President Obama has become increasingly critical of candidate Romney’s position in venture capital firm Bain Capital. There is evidence that Bain Capital purchased companies then closed the domestic factories that these firms utilized to manufacture their products. Bain then opened factories overseas or contracted with foreign manufacturers to produce the goods or provide the services. This, Obama argues, created unemployment in the US at the closed factories.
This issue was raised during the 2004 presidential election. Candidate Kerry noted that the increased use of outsourcing was damaging our economy and said that the Bush administration wants to “export more of our jobs overseas.” Greg Mankiw, the head of President Bush’s Council of Economic Advisors noted that “outsourcing is just a new way of doing international trade” and that outsourcing is actually a “good thing.”
Senate Minority leader Tom Daschle responded by saying, “If this is the administration’s position, I think they owe an apology to every worker in America.” Speaker of the House Dennis Hastert then warned “outsourcing can be a problem for American workers and the American economy.”
But is outsourcing a bad thing for the economy?
Numerous studies have been done that indicate outsourcing has had a minimal effect on job losses and, in the aggregate, has actually added jobs. How can that be?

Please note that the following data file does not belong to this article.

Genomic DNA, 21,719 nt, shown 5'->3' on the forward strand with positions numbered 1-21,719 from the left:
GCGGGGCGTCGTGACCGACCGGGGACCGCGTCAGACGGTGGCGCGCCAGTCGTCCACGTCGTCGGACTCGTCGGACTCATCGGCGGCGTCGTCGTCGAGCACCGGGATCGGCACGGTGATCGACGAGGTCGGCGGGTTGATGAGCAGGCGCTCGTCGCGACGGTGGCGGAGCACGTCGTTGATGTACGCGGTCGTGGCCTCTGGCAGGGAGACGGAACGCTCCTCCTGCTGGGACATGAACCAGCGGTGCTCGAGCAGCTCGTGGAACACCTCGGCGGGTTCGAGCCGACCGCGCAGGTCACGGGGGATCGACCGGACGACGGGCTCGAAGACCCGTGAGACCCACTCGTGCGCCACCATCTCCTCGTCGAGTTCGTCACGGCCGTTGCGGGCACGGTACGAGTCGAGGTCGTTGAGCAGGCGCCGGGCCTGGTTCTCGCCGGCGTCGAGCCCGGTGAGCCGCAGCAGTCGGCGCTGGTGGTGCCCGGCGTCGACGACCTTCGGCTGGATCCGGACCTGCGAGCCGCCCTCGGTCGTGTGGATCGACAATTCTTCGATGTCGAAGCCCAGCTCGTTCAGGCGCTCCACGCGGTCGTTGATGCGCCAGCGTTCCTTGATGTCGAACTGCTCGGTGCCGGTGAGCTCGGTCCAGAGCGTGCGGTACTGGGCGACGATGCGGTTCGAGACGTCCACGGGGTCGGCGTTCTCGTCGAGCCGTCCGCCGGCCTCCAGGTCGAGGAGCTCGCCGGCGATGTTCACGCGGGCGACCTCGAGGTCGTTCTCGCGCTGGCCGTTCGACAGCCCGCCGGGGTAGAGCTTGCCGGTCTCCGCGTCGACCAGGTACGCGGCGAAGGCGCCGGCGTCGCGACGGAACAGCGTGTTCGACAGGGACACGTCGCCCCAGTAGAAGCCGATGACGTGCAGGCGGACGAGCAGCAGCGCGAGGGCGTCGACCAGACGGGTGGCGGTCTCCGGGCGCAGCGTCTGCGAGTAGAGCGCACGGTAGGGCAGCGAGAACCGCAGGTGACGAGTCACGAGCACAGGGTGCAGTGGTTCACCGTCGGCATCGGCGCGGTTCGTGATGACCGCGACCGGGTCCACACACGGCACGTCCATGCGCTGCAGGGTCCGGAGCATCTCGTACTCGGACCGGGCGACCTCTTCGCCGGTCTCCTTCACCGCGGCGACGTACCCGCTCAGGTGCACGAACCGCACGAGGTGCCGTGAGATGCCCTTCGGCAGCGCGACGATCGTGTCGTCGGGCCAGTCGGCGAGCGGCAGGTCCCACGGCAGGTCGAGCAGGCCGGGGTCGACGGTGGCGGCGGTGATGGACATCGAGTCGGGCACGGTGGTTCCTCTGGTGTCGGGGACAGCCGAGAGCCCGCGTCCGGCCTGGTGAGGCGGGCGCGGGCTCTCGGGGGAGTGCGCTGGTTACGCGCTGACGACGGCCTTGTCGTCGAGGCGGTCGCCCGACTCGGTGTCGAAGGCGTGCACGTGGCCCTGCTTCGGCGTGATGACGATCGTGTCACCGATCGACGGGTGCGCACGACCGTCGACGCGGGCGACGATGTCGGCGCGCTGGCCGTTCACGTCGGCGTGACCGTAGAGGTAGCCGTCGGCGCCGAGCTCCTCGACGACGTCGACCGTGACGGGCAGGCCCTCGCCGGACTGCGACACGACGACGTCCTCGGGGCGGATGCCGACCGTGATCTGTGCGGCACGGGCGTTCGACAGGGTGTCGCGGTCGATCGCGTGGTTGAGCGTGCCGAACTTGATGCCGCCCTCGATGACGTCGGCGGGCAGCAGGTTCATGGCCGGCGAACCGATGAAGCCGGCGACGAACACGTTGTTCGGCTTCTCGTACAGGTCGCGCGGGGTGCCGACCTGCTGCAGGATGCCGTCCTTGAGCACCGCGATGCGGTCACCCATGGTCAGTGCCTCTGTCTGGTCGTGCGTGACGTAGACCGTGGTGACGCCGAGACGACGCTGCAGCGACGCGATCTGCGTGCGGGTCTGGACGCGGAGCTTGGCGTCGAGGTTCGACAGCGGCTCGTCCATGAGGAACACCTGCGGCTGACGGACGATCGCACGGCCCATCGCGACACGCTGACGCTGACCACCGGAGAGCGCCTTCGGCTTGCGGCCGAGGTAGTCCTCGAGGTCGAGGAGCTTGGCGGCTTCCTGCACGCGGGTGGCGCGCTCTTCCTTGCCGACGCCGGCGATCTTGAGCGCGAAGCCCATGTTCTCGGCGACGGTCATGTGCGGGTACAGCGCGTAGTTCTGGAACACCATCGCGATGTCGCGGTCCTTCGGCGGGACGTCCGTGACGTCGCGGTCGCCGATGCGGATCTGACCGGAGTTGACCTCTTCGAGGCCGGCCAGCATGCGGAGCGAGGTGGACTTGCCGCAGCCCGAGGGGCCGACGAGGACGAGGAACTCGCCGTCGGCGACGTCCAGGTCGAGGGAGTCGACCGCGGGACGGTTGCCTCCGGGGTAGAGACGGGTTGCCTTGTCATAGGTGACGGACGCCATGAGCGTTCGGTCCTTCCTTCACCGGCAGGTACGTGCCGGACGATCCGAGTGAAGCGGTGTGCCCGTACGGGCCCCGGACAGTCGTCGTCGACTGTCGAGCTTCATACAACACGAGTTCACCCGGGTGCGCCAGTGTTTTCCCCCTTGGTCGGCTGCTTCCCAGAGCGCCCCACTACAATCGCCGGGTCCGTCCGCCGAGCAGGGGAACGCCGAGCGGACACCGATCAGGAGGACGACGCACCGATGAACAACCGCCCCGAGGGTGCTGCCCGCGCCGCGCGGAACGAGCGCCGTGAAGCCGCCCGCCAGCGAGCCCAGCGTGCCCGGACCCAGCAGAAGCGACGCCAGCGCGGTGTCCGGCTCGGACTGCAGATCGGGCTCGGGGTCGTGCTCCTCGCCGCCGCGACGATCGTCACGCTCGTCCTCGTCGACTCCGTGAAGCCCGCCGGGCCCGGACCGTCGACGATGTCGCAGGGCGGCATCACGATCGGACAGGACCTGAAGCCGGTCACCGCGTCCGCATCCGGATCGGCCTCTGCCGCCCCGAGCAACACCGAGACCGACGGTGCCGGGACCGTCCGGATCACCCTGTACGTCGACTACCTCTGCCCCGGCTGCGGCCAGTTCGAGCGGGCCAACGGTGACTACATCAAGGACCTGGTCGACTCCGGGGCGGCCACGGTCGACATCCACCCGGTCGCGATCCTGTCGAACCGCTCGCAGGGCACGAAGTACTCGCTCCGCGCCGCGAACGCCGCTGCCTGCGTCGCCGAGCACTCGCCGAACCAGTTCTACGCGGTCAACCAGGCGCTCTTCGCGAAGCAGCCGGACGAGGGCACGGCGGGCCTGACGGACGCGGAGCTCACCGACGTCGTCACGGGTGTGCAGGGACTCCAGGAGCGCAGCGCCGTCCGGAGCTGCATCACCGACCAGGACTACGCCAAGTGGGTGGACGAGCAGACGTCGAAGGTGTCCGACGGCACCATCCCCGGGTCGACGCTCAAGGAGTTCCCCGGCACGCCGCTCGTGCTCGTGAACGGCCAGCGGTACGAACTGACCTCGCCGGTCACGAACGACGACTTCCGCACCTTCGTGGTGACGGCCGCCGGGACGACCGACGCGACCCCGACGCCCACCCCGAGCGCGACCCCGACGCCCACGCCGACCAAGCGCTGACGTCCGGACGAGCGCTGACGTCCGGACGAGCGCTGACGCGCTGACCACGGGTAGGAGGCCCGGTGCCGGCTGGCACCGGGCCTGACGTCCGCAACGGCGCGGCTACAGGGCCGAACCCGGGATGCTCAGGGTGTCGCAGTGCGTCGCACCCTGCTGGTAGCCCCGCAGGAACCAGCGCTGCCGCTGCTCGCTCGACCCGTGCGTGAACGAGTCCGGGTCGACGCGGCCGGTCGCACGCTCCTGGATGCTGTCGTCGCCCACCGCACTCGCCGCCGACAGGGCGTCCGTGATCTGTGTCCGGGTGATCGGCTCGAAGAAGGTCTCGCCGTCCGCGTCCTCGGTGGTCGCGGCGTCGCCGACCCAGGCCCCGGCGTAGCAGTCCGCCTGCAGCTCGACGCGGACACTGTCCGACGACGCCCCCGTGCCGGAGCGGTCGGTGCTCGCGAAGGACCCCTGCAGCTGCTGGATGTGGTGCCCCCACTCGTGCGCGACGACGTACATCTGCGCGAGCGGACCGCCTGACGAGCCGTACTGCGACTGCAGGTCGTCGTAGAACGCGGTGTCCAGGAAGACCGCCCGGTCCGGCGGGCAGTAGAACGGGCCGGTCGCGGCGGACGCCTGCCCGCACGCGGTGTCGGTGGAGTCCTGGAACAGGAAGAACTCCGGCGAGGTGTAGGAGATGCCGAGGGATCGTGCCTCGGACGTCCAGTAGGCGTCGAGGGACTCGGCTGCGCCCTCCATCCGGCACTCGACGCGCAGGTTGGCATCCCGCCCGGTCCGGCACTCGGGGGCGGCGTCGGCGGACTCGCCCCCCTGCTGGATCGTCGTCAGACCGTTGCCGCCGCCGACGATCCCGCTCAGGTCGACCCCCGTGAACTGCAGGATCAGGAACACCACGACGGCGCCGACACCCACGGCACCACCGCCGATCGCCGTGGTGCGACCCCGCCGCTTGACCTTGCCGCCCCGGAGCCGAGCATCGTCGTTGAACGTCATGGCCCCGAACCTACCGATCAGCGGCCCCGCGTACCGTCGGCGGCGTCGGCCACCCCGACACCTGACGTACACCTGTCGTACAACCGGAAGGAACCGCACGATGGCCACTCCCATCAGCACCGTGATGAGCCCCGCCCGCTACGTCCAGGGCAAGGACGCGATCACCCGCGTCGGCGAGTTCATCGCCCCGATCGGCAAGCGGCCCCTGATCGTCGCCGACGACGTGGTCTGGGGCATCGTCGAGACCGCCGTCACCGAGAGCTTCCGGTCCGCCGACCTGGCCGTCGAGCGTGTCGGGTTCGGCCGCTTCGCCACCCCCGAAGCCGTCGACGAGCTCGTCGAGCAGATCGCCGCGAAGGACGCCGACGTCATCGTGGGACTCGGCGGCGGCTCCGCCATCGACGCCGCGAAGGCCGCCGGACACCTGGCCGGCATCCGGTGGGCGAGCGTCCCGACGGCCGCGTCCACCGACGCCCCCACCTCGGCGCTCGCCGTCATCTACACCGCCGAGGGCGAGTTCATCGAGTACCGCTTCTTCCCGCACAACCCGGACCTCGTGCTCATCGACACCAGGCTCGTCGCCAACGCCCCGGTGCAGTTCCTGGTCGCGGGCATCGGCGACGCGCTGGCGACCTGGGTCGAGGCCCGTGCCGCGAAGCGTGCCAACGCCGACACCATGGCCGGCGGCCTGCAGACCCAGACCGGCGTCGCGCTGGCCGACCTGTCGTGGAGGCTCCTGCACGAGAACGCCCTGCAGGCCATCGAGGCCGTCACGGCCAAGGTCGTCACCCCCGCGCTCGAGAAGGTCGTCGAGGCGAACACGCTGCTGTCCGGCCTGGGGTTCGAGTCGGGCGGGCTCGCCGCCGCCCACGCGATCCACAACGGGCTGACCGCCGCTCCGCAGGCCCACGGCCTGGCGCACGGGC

The reason a company chooses to manufacture a product outside of the US, is very clear. The company finds it is less costly, even considering the logistical cost of shipping raw materials and the finished goods. Usually the cost savings are very significant. This allows the company to sell the products at much lower prices so more Americans can consume them and also to increase profit.
The cost reduction and profit improvement often results in an increase in employment. Consider for instance Delta Airlines in 2003. They moved 1,000 jobs to India. By doing so Delta was able to reduce cost by $25 million. They used the money to fund 1,200 new reservation and sales positions in the United States, thus resulting in a net gain in jobs.
Similarly consider a consumer who needs to purchase a new computer. The consumer finds she can purchase a state of the art laptop for about $600. If the computer was made in the US the cost would be over $1,000. By saving $400 because the computer is manufactured outside of the US where labor’s wage rate is much much lower, consumers have more money to spend on other goods and services. This increased demand results in growth for the economy.